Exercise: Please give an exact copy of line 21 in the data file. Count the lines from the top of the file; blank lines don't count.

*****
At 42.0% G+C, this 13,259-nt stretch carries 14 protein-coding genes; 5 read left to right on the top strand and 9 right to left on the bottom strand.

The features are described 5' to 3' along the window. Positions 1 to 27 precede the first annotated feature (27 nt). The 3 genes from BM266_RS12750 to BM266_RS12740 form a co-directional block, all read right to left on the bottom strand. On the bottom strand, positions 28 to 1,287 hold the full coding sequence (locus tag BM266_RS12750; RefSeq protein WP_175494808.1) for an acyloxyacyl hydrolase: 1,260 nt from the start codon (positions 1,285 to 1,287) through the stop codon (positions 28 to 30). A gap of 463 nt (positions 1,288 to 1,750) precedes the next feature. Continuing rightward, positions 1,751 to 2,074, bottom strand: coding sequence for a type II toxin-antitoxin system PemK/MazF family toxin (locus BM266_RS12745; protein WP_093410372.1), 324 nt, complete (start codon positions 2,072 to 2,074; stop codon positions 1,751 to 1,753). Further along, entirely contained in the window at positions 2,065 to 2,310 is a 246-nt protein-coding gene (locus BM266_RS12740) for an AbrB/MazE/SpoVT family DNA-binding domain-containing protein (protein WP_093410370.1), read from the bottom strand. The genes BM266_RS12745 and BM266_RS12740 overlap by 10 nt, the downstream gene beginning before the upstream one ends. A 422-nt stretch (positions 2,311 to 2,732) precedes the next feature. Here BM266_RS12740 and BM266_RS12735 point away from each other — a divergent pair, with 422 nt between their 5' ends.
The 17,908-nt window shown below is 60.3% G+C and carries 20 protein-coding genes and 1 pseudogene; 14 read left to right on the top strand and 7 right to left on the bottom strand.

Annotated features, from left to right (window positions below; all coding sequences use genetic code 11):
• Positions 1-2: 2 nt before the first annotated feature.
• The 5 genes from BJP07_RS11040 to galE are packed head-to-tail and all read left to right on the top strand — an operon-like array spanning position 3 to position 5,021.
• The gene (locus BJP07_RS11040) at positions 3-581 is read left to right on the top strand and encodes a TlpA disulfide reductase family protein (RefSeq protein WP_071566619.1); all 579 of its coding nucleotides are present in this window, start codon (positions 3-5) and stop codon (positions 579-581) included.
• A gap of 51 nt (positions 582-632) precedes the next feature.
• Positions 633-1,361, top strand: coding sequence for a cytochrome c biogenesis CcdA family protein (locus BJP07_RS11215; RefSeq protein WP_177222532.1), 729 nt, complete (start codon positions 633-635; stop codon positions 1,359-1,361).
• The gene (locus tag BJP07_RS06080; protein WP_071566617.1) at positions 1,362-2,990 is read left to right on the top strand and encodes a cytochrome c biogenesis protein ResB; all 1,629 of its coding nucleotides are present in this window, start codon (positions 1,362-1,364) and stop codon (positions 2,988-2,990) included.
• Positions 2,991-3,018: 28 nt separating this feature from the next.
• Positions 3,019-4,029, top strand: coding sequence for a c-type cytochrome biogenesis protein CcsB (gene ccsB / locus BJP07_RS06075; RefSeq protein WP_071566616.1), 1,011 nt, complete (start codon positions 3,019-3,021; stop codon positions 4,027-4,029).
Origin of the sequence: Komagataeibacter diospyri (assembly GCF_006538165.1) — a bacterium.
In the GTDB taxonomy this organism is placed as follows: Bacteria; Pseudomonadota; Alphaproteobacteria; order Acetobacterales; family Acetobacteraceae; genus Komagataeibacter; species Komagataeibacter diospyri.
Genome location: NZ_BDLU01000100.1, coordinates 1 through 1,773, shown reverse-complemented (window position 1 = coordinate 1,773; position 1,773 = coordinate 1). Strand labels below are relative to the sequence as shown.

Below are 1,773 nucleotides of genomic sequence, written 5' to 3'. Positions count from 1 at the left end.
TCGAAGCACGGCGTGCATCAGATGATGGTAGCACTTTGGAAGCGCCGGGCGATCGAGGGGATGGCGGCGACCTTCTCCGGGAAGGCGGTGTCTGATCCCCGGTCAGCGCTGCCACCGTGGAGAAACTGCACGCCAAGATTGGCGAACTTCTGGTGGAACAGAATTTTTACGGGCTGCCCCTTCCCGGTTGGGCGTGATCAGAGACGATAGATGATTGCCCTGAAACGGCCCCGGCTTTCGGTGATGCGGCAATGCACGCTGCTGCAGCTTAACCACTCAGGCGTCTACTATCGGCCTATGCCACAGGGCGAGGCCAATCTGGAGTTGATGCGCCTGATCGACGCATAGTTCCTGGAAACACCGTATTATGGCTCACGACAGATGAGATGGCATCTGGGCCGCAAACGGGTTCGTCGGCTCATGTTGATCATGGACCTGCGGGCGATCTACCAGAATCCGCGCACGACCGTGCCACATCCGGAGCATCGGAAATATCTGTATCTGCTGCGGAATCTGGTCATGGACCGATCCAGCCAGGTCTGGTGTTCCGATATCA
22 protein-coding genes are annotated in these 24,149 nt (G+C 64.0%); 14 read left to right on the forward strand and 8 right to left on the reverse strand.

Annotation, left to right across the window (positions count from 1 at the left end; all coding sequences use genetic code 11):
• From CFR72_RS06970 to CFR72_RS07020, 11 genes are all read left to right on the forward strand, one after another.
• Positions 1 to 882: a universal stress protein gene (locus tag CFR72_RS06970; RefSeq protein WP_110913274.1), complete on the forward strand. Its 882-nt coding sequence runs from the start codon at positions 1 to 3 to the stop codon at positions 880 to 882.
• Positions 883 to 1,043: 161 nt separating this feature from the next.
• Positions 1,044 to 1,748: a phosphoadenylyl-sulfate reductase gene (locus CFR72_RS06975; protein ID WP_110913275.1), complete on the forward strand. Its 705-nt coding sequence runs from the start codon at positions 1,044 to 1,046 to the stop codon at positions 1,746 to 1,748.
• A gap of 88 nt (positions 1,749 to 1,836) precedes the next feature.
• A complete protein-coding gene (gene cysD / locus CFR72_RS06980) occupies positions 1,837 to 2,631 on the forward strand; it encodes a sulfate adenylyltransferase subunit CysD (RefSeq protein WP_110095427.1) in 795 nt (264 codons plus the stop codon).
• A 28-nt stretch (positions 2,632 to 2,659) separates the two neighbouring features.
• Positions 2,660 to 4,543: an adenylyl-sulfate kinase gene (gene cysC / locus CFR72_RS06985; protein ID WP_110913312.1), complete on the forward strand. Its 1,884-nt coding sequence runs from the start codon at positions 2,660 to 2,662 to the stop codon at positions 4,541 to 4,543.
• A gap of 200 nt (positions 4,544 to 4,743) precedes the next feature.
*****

• Positions 1 to 882: a universal stress protein gene (locus tag CFR72_RS06970; RefSeq protein WP_110913274.1), complete on the forward strand. Its 882-nt coding sequence runs from the start codon at positions 1 to 3 to the stop codon at positions 880 to 882.